Brief history


The North Irish Horse Glee Party

In 1916 a regimental concert group, named the North Irish Horse Glee Party, was organised at Antrim to perform at various local functions. Newspaper reports of their performaces are shown below.





The annual social re-union of the members of the above church was held on Wednesday evening, 16th inst. ... Part I. took the form of a concert, and was in the capable hands of military men from the camps at Randalstown and Antrim. The men at present in Randalstown Camps are natives of Scotland. ... The men from Antrim who took part belong to the famous North Irish Horse, and they received a rousing welcome. The following contributed to the programme with marked ability:- Private Coates, pianoforte solo; Corporal Woods, piccolo solo; Trooper Quinn, mandoline selections; Sergeant McMillen, bagpipes; songs by Private J. Burton, Sergeant Matthewson, Corporal Wylie, Sergeant Hayton, C.M.S. Nichil, Sergeant Granston, Sergeant Baskill, Corporal Woods, Troopers Johnson, Woodburn, and Livingstone; duets by Sergeants Baskill and Jacobs; recitation by Sergeant H. Jacobs.

(Ballymena Weekly Telegraph, 26 February 1916)



On Friday evening last, the 27th ult., a patriotic concert was given in Torren's Memorial Hall, Doagh, the proceeds of which will be devoted towards providing Christmas parcels for soldiers. It is intended to send a parcel to each soldier who has been a pupil at Doagh National School, and to as many more as the funds will provide for. Rev. W. M. Kennedy, B.A., Ballylinney, presided. The concert was organised by the teachers of Doagh Schools, who are to be congratulated on its success in every respect. They were fortunate in securing the services of "The Glee Party" of the North Irish Horse. Among the artistes were a number of old favourites, including Sergeant Nesbitt, the well-known basso, and Troopers Woodburn, Smith, and Bolton. The latter secured quite a triumph by his humorous items. A number of choruses were well rendered by the party, and also some interesting instrumental items. The pianoforte accompaniments were skilfully played by Trooper Woodburn. On the motion of the Rev. Robert Allison, seconded by Mr. Robson, a vote of thanks was passed to the artistes and the chairman, the concert concluding with the singing of the National Anthem. The artistes were entertained to supper by a few of the ladies of the district.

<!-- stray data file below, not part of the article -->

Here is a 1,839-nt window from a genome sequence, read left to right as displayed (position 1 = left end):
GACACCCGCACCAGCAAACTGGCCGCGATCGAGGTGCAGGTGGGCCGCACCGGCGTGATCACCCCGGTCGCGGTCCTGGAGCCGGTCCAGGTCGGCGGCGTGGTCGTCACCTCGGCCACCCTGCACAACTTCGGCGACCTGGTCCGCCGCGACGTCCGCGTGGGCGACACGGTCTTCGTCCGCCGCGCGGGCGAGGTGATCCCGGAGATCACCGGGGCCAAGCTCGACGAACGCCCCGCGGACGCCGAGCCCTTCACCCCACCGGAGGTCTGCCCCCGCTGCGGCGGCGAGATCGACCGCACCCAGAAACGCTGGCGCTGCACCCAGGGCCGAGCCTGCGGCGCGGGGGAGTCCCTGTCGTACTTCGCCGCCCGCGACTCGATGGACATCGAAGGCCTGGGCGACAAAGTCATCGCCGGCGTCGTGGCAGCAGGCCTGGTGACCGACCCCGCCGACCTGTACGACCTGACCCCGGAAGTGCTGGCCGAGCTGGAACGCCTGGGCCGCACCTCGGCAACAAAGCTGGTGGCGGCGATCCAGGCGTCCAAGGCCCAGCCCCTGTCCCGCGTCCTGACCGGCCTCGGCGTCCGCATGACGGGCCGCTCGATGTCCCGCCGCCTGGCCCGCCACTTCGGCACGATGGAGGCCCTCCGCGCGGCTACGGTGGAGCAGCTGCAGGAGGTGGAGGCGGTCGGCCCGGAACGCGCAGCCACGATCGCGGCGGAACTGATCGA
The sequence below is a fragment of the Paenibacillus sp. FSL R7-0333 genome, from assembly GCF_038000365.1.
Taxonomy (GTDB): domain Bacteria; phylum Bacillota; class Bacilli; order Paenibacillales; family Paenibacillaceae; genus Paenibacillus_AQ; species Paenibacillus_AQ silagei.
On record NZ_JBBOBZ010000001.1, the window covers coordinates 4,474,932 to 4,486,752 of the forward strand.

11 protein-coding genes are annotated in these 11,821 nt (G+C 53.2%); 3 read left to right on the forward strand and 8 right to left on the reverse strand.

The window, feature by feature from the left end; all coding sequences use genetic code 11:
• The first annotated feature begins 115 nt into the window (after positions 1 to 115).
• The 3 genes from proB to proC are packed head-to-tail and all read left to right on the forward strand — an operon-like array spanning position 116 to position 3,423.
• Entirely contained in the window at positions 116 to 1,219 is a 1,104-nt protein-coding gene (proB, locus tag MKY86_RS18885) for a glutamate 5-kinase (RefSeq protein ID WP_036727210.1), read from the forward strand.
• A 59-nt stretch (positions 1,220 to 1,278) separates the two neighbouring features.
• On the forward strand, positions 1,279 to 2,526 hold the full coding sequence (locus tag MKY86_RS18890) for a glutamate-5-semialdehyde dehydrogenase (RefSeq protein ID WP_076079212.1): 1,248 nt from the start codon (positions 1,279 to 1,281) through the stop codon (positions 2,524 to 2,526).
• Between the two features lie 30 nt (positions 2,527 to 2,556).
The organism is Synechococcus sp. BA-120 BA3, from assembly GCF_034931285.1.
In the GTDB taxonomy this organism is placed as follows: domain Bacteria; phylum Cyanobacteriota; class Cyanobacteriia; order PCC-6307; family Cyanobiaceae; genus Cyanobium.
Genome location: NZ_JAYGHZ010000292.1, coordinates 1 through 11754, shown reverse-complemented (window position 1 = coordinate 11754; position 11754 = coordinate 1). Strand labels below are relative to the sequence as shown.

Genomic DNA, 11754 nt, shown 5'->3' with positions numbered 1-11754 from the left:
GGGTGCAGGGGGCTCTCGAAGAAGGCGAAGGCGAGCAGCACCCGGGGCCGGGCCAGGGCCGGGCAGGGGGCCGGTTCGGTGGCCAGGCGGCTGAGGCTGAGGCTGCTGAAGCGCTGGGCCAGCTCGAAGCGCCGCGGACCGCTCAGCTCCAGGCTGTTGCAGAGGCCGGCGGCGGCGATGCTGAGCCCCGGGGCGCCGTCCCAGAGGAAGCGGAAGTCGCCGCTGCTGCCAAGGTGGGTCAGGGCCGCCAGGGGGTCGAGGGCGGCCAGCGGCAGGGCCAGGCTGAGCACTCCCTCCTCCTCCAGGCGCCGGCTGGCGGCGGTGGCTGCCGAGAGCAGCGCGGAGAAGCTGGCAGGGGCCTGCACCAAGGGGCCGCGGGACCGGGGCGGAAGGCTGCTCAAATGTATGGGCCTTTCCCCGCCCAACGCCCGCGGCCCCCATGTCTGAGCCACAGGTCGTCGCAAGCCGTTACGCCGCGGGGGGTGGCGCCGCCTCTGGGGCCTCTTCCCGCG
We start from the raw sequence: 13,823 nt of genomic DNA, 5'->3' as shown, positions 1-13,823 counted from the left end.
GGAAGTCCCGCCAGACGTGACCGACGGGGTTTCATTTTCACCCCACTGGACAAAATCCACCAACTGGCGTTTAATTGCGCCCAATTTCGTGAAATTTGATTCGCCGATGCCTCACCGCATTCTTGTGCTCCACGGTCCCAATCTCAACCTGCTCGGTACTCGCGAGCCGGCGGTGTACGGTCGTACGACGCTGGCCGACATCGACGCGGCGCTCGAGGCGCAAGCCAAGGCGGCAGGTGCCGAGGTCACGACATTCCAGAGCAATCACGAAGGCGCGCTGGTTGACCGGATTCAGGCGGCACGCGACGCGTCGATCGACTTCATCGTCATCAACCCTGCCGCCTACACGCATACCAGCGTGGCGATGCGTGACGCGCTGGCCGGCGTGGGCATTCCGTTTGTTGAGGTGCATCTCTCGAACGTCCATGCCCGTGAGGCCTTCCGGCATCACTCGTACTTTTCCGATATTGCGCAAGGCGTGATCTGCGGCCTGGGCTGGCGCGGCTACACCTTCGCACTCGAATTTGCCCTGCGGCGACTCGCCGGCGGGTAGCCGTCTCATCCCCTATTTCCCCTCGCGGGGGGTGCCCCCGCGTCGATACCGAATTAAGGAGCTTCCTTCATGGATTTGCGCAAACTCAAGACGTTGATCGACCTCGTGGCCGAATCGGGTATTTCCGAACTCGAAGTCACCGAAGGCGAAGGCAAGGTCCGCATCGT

(Larne Times and Weekly Telegraph, 4 November 1916)



A very interesting social evening was held in the new schoolroom in connection with above church on Friday evening [featuring presentation of] a portrait of the Rev. Dr. Irwin ... as a memento of the good work that Dr. Irwin had accomplished so successfully in the erecting of the new school and church hall. ... A very interesting musical programme was contributed by Miss Mary Gault and the following members of the North Irish Horse:-- Sergeant Harvey, Corporal Bell, Troopers Woodburn, Thomason, Purvis, Bolton, and Cathcart. ... a hearty vote of thanks was accorded to the teamakers and to all who had contributed to the programme, especially to the members of the N.I.H., whose kindness and courtesy to Killead were unfailing. The proceedings terminated with the singing of the National Anthem and the benediction.

(Northern Whig, 11 December 1916)